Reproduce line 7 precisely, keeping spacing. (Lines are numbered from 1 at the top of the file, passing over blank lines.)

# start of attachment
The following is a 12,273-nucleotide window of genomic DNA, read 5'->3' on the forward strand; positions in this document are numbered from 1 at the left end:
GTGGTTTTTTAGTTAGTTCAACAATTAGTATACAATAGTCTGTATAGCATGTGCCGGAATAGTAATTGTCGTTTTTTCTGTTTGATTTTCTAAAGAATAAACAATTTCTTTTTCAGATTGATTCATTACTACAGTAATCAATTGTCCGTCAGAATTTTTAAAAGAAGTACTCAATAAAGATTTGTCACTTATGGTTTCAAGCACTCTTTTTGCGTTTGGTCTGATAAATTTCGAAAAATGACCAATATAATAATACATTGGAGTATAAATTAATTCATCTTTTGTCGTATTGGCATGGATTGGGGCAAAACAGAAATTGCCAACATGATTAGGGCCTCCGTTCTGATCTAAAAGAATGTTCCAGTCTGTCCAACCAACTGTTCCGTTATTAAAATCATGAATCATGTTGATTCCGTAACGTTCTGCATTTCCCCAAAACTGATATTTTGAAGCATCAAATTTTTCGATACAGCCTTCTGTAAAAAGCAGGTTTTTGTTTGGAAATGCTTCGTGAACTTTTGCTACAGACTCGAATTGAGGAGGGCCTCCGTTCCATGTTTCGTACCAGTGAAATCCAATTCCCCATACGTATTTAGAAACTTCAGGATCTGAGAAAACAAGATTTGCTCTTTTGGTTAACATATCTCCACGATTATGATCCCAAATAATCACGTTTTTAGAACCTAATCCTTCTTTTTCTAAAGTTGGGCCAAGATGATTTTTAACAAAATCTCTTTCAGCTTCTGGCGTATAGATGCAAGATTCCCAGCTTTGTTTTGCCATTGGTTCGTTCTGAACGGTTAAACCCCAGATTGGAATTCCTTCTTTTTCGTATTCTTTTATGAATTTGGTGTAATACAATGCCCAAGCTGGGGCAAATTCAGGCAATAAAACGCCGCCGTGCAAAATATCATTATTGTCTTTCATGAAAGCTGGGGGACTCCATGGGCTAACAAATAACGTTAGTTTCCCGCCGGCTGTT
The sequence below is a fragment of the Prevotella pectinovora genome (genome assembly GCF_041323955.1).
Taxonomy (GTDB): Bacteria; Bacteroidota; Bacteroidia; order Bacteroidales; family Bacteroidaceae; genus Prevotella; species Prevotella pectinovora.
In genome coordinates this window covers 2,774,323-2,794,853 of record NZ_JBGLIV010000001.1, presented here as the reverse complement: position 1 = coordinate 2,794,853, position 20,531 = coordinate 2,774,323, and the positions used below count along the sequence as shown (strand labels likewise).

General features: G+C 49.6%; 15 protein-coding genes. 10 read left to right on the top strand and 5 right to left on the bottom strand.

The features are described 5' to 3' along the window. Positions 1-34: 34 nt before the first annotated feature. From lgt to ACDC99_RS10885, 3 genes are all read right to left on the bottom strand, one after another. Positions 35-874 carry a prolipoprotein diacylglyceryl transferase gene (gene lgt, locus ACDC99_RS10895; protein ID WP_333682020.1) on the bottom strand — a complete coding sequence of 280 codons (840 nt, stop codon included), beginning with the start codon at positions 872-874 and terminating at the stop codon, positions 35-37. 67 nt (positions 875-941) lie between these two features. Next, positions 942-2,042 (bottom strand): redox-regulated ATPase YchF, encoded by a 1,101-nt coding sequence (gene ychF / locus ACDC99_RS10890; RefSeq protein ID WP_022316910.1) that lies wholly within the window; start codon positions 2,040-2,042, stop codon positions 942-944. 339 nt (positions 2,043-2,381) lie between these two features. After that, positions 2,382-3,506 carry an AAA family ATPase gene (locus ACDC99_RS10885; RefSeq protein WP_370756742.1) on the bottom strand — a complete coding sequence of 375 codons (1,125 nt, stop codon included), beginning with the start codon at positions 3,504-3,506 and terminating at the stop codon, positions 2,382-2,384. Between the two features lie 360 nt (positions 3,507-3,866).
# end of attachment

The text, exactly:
The features are described 5' to 3' along the window. Positions 1-34: 34 nt before the first annotated feature. From lgt to ACDC99_RS10885, 3 genes are all read right to left on the bottom strand, one after another. Positions 35-874 carry a prolipoprotein diacylglyceryl transferase gene (gene lgt, locus ACDC99_RS10895; protein ID WP_333682020.1) on the bottom strand — a complete coding sequence of 280 codons (840 nt, stop codon included), beginning with the start codon at positions 872-874 and terminating at the stop codon, positions 35-37. 67 nt (positions 875-941) lie between these two features. Next, positions 942-2,042 (bottom strand): redox-regulated ATPase YchF, encoded by a 1,101-nt coding sequence (gene ychF / locus ACDC99_RS10890; RefSeq protein ID WP_022316910.1) that lies wholly within the window; start codon positions 2,040-2,042, stop codon positions 942-944. 339 nt (positions 2,043-2,381) lie between these two features. After that, positions 2,382-3,506 carry an AAA family ATPase gene (locus ACDC99_RS10885; RefSeq protein WP_370756742.1) on the bottom strand — a complete coding sequence of 375 codons (1,125 nt, stop codon included), beginning with the start codon at positions 3,504-3,506 and terminating at the stop codon, positions 2,382-2,384. Between the two features lie 360 nt (positions 3,507-3,866).